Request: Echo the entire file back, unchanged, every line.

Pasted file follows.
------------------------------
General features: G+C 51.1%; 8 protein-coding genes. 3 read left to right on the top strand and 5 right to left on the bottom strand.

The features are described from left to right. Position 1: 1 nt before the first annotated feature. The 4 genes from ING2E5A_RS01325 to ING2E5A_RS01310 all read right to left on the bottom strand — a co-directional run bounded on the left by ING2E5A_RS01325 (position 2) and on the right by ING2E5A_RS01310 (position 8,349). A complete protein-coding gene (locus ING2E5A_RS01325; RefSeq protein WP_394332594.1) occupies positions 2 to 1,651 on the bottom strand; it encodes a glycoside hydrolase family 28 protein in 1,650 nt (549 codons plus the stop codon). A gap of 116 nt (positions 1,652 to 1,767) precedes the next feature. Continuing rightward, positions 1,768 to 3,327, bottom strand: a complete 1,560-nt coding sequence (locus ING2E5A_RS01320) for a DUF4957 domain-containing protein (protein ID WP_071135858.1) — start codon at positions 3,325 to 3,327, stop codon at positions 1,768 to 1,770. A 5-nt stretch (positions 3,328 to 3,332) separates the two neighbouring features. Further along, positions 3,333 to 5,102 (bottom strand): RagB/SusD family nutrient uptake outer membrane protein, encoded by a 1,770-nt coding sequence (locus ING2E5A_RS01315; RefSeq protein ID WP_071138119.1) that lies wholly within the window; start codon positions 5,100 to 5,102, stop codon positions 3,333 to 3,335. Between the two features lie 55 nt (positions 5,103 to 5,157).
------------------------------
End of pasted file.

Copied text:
General features: G+C 51.1%; 8 protein-coding genes. 3 read left to right on the top strand and 5 right to left on the bottom strand.

The features are described from left to right. Position 1: 1 nt before the first annotated feature. The 4 genes from ING2E5A_RS01325 to ING2E5A_RS01310 all read right to left on the bottom strand — a co-directional run bounded on the left by ING2E5A_RS01325 (position 2) and on the right by ING2E5A_RS01310 (position 8,349). A complete protein-coding gene (locus ING2E5A_RS01325; RefSeq protein WP_394332594.1) occupies positions 2 to 1,651 on the bottom strand; it encodes a glycoside hydrolase family 28 protein in 1,650 nt (549 codons plus the stop codon). A gap of 116 nt (positions 1,652 to 1,767) precedes the next feature. Continuing rightward, positions 1,768 to 3,327, bottom strand: a complete 1,560-nt coding sequence (locus ING2E5A_RS01320) for a DUF4957 domain-containing protein (protein ID WP_071135858.1) — start codon at positions 3,325 to 3,327, stop codon at positions 1,768 to 1,770. A 5-nt stretch (positions 3,328 to 3,332) separates the two neighbouring features. Further along, positions 3,333 to 5,102 (bottom strand): RagB/SusD family nutrient uptake outer membrane protein, encoded by a 1,770-nt coding sequence (locus ING2E5A_RS01315; RefSeq protein ID WP_071138119.1) that lies wholly within the window; start codon positions 5,100 to 5,102, stop codon positions 3,333 to 3,335. Between the two features lie 55 nt (positions 5,103 to 5,157).